Keeping your business translation costs down

How to Make your Business Translation Budget go Further

The translation of technical documents, website content and marketing materials is a necessity for some projects, but it is often a cost that’s overlooked by UK businesses of every size. By the time you realise the importance of translation in the successful delivery of the project, most of the budget will be accounted for and you’ll want to spend it as little as possible to get it done. Sound familiar?

With 17 years’ experience in business translation and transcreation, we’ve picked up a few tips along the way to help you keep the cost of your translations down, while still receiving top quality work.

1. Fail to prepare, prepare to fail

Preparing your business translation project in advance and getting everything in place early will not only help to keep the costs down, but it will also reduce the turnaround times of the translations. Planning in advance allows you to do your research and find a provider you can trust (did we mention we work for organisations like Santander, Orange and Manchester United?), rather than digging around at the last minute and turning to the first translation team you can find.

This will give you the time to get all the relevant documents and information together, as the more information you can provide about the project, the more accurate the quote will be. You should also ensure that any documents you send us are the final copies, as any changes to the source materials during or after the translation process will inevitably add to the cost.

2. Get the documents to be translated in order

Over the years we have found it’s beneficial if you can spend an hour or so preparing the documents for translation before you send them to our team. To do this you should:

  • Proofread the copy to remove any mistakes or typos and make sure it is clear and concise;
  • Remove anything that is unnecessary or does not need to be translated for the intended target market – this includes references to UK culture, such as place names and phone numbers etc;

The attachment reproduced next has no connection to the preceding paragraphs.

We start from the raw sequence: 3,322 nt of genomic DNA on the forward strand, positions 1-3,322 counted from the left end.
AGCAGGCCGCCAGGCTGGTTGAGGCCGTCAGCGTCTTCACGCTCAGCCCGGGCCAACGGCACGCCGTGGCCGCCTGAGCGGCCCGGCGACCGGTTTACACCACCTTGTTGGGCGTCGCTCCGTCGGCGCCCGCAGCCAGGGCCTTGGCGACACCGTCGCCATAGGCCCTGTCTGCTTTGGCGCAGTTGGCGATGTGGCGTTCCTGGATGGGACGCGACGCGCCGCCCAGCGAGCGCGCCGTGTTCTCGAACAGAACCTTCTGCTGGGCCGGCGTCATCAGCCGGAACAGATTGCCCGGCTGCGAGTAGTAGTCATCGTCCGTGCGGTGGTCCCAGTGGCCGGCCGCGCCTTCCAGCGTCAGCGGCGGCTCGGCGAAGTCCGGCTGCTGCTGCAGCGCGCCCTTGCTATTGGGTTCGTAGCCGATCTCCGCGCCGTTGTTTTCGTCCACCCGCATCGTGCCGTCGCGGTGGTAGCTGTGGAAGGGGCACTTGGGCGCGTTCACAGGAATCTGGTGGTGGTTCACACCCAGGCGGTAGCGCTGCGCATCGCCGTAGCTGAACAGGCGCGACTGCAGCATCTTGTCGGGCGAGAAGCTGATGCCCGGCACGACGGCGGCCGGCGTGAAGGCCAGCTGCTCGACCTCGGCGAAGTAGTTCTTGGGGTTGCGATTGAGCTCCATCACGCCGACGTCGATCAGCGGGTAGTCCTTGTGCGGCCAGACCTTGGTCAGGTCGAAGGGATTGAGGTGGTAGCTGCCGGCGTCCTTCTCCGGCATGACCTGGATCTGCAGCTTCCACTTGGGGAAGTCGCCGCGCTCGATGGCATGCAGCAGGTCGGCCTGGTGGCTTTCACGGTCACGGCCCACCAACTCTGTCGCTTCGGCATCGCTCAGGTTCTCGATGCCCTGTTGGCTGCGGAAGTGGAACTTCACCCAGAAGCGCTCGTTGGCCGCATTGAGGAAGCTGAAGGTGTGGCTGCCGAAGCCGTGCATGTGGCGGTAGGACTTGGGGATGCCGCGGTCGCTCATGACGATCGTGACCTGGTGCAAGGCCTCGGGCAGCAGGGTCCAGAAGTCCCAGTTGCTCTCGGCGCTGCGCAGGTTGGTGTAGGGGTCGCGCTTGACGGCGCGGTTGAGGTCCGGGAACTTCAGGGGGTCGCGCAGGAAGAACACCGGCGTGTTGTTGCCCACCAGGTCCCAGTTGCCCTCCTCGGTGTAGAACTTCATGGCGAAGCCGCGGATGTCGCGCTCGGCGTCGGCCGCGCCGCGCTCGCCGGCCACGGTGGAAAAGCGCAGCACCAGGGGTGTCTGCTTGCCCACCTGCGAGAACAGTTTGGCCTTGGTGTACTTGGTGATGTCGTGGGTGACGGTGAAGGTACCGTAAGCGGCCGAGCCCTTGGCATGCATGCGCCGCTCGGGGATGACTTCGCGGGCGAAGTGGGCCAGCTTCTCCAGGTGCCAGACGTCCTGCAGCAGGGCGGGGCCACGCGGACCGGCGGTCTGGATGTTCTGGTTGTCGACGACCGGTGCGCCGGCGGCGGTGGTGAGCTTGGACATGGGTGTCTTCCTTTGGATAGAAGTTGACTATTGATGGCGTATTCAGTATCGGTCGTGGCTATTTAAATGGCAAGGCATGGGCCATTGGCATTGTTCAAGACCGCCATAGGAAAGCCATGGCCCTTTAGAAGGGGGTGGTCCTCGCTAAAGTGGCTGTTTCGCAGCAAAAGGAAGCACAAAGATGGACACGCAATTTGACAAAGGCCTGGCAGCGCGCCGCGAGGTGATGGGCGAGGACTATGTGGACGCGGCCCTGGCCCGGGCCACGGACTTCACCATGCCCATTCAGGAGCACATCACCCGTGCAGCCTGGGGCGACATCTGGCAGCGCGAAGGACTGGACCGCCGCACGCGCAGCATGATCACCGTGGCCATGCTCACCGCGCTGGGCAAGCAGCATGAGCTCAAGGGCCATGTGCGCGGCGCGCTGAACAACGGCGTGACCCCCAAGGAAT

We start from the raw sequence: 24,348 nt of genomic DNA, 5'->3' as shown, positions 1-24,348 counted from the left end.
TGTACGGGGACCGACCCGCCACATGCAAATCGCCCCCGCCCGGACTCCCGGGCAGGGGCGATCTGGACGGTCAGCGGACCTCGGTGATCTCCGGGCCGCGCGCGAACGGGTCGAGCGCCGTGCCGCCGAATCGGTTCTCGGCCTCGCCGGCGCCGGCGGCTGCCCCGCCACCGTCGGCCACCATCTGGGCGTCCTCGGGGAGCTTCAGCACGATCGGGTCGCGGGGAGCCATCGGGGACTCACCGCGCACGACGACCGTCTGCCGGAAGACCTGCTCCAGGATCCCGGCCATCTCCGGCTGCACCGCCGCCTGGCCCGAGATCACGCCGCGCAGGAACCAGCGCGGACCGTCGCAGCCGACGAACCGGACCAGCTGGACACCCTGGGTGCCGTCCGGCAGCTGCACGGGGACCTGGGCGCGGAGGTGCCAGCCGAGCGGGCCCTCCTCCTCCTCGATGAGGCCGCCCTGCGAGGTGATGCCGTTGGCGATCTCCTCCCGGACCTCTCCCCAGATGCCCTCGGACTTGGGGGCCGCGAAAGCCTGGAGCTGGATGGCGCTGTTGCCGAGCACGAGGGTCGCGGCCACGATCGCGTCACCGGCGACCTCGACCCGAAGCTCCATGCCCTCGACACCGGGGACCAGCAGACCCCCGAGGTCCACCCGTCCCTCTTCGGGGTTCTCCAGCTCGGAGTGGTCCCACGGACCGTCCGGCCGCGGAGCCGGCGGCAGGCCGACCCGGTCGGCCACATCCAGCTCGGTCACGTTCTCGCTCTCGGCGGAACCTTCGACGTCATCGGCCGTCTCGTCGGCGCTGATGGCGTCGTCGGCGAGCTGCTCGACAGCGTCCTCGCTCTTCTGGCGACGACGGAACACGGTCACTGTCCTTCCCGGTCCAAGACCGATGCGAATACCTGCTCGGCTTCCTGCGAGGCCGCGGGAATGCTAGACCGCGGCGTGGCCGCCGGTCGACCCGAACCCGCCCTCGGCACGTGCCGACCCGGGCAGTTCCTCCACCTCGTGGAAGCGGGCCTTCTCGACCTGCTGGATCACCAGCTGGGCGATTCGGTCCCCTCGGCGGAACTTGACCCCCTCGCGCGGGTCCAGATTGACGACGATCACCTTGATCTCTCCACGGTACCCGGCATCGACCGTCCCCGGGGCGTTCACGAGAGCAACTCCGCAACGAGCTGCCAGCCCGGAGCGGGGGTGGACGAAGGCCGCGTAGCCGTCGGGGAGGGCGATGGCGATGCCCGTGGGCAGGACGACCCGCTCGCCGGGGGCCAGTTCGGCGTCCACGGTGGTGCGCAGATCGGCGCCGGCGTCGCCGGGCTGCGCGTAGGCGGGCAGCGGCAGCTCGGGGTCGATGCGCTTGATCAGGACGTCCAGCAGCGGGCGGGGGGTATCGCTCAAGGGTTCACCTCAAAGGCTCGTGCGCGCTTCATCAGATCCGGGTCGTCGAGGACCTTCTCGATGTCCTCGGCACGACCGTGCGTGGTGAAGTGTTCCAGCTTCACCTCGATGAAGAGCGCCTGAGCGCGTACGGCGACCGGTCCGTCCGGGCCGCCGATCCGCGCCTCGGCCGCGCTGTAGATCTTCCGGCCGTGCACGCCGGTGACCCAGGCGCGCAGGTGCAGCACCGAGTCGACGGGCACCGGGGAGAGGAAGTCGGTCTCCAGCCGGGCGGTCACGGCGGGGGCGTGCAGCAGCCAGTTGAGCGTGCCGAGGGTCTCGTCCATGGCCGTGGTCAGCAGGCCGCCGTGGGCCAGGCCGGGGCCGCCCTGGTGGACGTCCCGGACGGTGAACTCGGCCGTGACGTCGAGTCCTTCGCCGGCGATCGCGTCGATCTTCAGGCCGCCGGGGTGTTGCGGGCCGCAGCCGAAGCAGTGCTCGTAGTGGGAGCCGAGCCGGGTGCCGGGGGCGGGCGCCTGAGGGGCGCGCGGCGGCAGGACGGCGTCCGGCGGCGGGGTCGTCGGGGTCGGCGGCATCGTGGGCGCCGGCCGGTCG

3. Send us the original documents

Sending us the original documents for your business translation means we do not have to spend time extracting the text and re-creating layouts. Documents that can be more difficult to work with include:

  • PDFs – It can take time extracting the text for translation and recreating the desired layout in Word. We can access a wide variety of files, so if you do have access to the original document, please send it over to our team.
  • Faxed and scanned documents – This type of document can present its own problems as the copies we receive can be grainy and difficult to read.
  • JPEGs and PNGs – When translating graphics and illustrations it is usually easier if we can access the original Photoshop (.psd) or CorelDraw (.cdr) file. The result is a faster and cheaper business translation.

4. Find a quality provider

You may well be able to find some dirt cheap translators out there, but in the translation sector you really get what you pay for. There’s nothing to stop someone with no qualifications or very little experience setting up as a translator. If you get a number of quotes and one of them is significantly cheaper, you probably need to ask why.

In the translation industry, there is a price under which it is impossible to deliver a high quality business translation. If you do receive a really cheap quote, it’s likely the company is using translators who are unqualified and sometimes not even native speakers. The result is a translation that is riddled with errors. You then have to pay twice to get the translation either repaired or completely redone.

How can we help?